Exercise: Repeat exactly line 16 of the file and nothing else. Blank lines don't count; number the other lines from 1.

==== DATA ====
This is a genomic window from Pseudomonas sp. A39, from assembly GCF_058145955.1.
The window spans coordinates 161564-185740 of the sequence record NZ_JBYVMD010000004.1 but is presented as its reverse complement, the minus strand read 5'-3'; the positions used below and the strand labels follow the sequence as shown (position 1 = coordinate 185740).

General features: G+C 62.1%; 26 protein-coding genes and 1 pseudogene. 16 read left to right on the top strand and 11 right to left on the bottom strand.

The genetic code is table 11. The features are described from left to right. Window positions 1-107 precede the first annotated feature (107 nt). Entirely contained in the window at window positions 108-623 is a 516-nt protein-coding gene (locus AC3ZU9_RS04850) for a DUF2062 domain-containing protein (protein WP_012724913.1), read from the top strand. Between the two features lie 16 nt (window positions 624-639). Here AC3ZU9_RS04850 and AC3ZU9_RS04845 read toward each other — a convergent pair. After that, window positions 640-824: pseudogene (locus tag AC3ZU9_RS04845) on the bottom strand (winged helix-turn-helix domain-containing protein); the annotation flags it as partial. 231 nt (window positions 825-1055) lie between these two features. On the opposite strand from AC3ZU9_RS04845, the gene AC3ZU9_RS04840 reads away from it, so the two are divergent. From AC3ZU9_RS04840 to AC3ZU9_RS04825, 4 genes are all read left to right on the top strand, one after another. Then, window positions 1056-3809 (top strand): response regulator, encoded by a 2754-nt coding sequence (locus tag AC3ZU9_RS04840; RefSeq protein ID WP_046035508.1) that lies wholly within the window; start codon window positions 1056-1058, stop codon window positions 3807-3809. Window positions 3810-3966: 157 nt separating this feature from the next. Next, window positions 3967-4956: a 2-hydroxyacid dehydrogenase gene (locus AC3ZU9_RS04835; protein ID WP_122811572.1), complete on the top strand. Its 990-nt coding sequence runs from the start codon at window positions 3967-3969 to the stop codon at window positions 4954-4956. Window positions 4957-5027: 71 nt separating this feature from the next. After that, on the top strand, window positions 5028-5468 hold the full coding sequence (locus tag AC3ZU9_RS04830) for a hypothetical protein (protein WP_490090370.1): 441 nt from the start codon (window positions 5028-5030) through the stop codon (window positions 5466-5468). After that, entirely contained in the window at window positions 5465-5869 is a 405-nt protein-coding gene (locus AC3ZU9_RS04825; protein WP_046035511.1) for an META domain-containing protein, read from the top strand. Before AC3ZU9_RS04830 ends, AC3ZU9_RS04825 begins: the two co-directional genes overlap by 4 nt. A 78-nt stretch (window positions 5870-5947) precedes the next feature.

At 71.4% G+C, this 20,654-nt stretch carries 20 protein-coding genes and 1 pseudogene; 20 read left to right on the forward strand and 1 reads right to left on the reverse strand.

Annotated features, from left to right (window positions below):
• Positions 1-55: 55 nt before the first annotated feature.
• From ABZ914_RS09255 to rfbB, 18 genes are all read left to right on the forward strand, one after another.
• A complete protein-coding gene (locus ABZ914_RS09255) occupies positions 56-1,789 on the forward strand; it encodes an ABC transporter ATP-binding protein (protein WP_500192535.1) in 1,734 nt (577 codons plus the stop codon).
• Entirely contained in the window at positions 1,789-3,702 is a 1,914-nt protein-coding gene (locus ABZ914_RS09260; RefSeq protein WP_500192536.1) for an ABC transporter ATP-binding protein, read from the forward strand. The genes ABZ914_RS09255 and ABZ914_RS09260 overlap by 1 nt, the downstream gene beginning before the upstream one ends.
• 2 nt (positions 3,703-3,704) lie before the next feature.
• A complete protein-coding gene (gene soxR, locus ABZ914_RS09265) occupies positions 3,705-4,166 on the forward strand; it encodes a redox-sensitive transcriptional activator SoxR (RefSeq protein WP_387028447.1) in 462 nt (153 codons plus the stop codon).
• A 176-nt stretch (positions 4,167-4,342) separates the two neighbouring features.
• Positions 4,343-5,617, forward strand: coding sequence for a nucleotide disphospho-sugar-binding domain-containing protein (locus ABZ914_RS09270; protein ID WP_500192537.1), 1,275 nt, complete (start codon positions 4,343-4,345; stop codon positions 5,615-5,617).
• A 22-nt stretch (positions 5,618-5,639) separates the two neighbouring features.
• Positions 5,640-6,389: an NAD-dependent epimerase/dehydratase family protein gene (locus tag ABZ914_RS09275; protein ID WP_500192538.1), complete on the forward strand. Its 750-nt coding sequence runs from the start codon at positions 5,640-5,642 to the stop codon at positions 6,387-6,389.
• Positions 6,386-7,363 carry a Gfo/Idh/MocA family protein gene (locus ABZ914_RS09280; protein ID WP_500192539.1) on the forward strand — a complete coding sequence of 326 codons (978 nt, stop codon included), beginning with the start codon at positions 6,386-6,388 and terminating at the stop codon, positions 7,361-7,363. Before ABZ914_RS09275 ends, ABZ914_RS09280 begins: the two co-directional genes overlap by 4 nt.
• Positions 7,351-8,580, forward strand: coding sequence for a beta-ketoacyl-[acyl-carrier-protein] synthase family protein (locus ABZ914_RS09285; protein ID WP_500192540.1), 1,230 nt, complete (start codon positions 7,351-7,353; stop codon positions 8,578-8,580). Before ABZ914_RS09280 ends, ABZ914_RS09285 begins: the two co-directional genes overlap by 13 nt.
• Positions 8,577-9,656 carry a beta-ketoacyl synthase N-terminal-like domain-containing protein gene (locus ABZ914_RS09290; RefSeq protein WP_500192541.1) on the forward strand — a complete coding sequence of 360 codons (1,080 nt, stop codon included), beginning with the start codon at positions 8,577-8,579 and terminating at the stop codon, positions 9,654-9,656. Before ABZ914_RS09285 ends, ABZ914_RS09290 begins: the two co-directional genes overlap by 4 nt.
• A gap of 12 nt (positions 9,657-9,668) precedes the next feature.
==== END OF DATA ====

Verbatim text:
• Positions 5,640-6,389: an NAD-dependent epimerase/dehydratase family protein gene (locus tag ABZ914_RS09275; protein ID WP_500192538.1), complete on the forward strand. Its 750-nt coding sequence runs from the start codon at positions 5,640-5,642 to the stop codon at positions 6,387-6,389.